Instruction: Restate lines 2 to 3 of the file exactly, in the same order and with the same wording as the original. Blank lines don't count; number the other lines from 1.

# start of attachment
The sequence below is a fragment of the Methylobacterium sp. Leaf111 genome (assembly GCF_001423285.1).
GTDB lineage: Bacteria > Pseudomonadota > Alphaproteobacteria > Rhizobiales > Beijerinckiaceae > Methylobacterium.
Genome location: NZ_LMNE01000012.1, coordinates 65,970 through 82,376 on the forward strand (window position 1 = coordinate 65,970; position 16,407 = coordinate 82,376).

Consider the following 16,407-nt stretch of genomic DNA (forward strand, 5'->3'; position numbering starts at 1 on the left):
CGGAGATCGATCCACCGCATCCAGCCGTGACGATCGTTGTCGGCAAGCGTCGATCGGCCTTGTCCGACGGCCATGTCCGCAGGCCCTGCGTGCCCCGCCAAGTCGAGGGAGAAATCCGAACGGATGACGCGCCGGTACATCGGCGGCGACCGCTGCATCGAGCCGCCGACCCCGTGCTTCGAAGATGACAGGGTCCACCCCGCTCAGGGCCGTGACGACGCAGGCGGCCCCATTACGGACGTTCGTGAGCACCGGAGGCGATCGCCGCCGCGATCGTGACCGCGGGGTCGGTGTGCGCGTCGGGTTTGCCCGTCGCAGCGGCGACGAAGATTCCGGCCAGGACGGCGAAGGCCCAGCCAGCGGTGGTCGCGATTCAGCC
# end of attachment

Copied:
GTDB lineage: Bacteria > Pseudomonadota > Alphaproteobacteria > Rhizobiales > Beijerinckiaceae > Methylobacterium.
Genome location: NZ_LMNE01000012.1, coordinates 65,970 through 82,376 on the forward strand (window position 1 = coordinate 65,970; position 16,407 = coordinate 82,376).